but the more I think about it, the more I realise that the chances of that happening are probably slim to none. What I do know though, is that my baby has never slept more soundly during the day (or for longer) than when his Grandpa rocks him gently, singing in French with patience and persistence to get through the early tired grizzles.  From what I can see, it’s wisdom born from experience and why on earth would I want to mess with that?

So, I’ve decided to trust my instincts, return to the approach that not only has been working well but also provides some beautiful bonding time and of course continue to keep my finger on the pulse of the expert advice.  But from now on, it will have to fit in with what works for us, not the other way around.

So far so good!

Image courtesy of Microsoft Office ClipArt & FreeDigitalPhotos.net

Finding Joy in the Most Unexpected of Places

The highlight of my week has been watching my little man finding immense joy in the smallest and most random of things. I can’t describe how deeply satisfying it was to watch him laugh with hysterics (complete with squeals of delight) at the sound of his Dad reading words from the ever-exciting ‘My Big Farm Book’. It was one of those moments that you couldn’t create even if you tried. There was just the right combination of intonation, colourful pictures and mood which made words like ‘combine harvester’, ‘horse’ and ‘pumpkin’ (to name a few) absolutely hysterical! And the sound, there’s no other word but heavenly (not that I’m biased or anything).  I’ve always been one to enjoy the odd giggle or two (or ten) and admittedly I too often find humour where others perhaps do not. So it’s at times like this that there is no denying that this is my son, not that there was really any doubt.

I was so excited when we hit the 5-6 week mark and all the books informed me that the first smiles were on their way.  I wholeheartedly threw myself into doing my best Bert and Ernie giggle after, well, pretty much everything from ‘This Little Piggie’ to ‘Round and Round the Garden’.  It was while giggling after one such episode that it dawned on me that I was in fact teaching my son to smile and to laugh. It was the first time I had actually felt that I was deliberately imparting something onto my child. Hopefully it wasn’t the last!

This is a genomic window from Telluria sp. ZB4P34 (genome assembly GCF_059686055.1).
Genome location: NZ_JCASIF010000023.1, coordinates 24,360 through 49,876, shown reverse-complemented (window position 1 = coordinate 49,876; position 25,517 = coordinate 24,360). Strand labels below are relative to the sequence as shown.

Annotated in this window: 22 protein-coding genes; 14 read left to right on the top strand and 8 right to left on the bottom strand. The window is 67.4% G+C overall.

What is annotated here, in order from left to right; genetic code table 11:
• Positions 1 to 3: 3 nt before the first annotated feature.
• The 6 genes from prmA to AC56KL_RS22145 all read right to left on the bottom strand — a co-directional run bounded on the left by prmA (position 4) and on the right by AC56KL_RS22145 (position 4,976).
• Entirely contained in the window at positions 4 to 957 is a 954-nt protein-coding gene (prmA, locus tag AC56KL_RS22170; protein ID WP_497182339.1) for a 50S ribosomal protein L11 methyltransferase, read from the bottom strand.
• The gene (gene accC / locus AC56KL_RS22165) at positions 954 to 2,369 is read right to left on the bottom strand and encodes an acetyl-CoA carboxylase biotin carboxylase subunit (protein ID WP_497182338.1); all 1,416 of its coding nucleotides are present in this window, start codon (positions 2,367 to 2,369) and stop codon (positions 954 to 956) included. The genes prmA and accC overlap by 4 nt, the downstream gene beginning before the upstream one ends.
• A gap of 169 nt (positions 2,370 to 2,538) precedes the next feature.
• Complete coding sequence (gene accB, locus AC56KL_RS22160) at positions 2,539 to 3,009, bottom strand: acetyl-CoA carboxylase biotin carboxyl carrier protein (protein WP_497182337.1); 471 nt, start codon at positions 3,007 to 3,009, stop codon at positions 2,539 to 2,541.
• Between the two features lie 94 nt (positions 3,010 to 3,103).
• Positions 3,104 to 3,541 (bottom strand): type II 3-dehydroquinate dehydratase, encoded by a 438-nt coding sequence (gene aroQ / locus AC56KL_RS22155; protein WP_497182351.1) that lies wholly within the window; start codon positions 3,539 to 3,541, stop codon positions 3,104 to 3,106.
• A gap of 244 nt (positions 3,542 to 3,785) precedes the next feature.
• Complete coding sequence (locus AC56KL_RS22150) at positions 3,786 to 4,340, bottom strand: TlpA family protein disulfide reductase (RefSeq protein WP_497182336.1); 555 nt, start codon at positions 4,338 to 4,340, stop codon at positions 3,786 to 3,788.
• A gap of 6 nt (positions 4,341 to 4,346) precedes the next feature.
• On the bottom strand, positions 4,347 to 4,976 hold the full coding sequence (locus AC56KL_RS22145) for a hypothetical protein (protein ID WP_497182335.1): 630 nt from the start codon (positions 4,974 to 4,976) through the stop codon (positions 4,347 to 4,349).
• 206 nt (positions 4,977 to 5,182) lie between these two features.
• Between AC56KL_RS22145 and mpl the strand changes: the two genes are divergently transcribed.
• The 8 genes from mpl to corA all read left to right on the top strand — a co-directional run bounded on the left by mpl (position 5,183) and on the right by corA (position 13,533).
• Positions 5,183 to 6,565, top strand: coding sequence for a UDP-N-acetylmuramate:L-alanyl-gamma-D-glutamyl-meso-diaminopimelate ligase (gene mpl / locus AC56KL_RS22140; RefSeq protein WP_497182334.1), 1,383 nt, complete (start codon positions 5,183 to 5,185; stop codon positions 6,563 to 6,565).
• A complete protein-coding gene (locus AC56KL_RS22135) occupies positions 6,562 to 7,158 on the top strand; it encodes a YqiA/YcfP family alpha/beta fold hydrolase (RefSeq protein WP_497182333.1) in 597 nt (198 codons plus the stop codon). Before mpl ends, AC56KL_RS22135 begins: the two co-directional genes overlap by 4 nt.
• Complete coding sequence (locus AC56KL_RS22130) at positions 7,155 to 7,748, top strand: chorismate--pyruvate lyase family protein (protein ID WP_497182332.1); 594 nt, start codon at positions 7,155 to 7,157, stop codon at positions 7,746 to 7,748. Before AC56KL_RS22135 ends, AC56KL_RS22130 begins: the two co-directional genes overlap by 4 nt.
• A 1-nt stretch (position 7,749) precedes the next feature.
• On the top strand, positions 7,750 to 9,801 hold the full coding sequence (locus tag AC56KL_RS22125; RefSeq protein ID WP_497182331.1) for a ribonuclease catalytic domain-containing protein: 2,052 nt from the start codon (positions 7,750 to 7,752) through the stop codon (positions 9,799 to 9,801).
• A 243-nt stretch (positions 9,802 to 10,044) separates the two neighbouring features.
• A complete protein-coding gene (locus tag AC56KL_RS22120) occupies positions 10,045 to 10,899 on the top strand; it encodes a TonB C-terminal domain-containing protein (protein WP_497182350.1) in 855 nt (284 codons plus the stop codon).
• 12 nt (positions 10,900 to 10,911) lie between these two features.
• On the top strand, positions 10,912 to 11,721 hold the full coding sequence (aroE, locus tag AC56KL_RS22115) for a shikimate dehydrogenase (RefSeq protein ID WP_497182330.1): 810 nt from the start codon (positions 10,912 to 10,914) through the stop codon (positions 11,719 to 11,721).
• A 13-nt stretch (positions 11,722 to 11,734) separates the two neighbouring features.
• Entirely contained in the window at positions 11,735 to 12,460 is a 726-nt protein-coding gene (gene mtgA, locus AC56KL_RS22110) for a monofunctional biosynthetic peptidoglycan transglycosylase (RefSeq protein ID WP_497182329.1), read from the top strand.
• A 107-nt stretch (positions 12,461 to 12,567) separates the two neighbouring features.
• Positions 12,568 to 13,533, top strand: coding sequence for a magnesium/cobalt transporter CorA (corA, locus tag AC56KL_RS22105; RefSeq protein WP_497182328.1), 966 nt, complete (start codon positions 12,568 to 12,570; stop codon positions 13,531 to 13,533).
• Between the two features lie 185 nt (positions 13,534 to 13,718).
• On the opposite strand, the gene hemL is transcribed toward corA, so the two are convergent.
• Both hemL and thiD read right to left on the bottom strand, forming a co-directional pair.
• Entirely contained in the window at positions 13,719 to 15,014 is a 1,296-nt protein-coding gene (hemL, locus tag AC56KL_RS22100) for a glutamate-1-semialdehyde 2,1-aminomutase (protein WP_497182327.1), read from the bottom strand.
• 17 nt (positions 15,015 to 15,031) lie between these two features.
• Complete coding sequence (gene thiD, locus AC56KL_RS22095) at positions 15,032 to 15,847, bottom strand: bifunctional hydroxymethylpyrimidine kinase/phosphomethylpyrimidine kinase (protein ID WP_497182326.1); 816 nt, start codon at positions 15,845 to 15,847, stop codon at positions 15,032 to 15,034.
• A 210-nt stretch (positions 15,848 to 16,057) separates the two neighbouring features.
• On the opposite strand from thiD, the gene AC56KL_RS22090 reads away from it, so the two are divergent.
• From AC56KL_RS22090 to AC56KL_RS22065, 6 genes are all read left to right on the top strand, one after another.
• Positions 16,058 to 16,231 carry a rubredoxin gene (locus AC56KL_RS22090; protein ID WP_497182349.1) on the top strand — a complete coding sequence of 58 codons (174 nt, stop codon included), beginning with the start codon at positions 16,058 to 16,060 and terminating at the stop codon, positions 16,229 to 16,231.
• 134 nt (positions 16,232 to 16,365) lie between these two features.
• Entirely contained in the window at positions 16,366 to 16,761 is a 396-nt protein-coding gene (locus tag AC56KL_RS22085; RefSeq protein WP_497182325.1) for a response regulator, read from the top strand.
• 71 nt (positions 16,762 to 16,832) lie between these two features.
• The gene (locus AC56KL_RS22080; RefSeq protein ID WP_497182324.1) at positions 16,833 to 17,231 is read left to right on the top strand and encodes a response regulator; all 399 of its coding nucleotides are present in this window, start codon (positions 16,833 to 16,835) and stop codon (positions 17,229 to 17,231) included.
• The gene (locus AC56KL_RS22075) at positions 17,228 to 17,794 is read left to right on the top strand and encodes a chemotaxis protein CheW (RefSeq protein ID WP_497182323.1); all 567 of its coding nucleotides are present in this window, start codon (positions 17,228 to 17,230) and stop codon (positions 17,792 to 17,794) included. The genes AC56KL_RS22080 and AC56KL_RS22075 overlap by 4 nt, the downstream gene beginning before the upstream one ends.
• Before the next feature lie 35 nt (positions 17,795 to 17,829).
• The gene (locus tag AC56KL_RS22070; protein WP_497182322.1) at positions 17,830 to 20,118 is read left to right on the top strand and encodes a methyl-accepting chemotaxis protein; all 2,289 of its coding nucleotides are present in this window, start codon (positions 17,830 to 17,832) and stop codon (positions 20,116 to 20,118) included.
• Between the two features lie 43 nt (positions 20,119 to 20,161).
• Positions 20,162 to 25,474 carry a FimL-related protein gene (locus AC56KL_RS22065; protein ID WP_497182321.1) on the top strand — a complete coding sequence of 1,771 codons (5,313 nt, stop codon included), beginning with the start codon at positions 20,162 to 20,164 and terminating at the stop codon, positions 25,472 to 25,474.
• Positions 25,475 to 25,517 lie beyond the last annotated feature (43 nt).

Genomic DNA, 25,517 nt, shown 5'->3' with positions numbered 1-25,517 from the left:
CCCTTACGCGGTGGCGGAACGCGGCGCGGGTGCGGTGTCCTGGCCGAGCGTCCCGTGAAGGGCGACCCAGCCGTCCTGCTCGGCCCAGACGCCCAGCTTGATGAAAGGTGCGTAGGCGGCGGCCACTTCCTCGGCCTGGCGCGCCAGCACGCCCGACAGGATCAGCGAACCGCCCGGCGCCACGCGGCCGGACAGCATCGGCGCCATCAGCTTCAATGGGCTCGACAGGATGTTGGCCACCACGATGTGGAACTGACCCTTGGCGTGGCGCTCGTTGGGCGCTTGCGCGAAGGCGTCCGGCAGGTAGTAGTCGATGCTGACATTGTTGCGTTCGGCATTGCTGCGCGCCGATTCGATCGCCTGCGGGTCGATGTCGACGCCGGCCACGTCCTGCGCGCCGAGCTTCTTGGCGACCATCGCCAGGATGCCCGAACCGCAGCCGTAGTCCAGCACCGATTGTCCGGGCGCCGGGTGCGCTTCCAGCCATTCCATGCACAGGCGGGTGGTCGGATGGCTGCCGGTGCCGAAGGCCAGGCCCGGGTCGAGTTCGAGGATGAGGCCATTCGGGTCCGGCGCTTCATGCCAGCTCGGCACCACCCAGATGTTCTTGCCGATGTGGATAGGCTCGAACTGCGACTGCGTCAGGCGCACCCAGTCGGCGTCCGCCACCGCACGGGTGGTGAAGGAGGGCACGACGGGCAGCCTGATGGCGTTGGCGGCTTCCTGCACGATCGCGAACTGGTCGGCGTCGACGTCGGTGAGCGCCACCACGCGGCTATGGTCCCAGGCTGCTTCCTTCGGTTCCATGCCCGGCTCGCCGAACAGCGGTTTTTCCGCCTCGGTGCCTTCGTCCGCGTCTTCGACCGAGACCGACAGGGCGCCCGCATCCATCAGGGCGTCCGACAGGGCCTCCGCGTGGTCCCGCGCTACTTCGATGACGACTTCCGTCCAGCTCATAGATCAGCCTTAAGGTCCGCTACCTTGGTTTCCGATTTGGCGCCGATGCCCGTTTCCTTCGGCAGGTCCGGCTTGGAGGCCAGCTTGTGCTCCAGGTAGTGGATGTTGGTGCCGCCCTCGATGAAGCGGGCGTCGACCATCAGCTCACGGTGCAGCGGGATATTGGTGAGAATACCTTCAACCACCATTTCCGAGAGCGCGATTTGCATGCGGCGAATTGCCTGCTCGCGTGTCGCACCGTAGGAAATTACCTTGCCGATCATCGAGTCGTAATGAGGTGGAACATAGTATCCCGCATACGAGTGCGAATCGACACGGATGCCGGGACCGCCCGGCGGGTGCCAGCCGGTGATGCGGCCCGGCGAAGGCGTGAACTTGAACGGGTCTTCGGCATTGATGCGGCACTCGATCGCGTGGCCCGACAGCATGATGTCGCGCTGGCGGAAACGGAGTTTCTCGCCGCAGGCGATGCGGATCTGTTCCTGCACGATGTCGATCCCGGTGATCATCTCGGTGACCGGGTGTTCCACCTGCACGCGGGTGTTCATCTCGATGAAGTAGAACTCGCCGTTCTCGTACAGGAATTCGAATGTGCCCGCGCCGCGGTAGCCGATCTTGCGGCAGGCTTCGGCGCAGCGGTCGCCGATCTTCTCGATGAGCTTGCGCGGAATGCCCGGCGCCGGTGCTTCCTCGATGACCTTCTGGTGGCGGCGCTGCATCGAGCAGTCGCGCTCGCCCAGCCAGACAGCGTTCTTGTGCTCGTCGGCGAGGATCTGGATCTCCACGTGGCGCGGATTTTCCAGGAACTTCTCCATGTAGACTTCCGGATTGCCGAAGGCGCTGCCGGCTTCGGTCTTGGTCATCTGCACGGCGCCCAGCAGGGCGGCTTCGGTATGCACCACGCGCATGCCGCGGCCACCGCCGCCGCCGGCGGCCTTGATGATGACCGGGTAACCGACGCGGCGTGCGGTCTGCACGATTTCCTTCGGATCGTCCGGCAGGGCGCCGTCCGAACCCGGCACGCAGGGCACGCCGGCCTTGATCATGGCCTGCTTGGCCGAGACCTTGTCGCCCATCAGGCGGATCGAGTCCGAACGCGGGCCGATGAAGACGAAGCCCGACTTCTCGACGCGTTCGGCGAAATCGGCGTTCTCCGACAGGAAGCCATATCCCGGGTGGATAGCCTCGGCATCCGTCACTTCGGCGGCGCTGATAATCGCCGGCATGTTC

Children learn to smile from their parents ~ Shinichi Suzuki

Now, thanks to my son, we’re discovering all the hidden nooks and crannies where there are giggles to be had. From watching ‘Mummy wobbling her head around like a dashboard ornament’ (as my husband so aptly described it) to the ever-amusing game of ‘A-Tissue’ (with real or fake sneezes). It’s been absolutely delightful to see the wonders of the world through my sons eyes and so much fun helping him find joy in the most unexpected of places.

Images from Microsoft Office Images

To Educate or Not to Educate: Could Parents Be Better Off Not Knowing the Benefits of Breastfeeding?

A good friend of mine posted a blog on her site about a new voice in the ongoing breastfeeding debate suggesting that there should be less promotion and education about breastfeeding because it’s making mothers who choose not to breastfeed feel guilty.

Now I’m always a bit wary about how involved I get in the breastfeeding debate because, as I’ve come to realise, the choice of whether to breastfeed or not is one that has as many different sides as there are voices to express them. There are certainly indisputable facts about breastfeeding but there is also no ‘one size fits all approach’ and I think that this sometimes gets forgotten in the heat of debate. Having said that, this particular argument has weaseled its way into my head, nestled itself quite firmly and as this is a blog for the musings of a new Mum, here goes….

I find the argument suggesting that less education will lead to better outcomes mildly alarming. To suggest that new developments in any field should be kept hidden away in the dark recesses of the laboratories in which they were discovered baffles me somewhat. After all,

What’s the point of research if the findings aren’t going to be shared?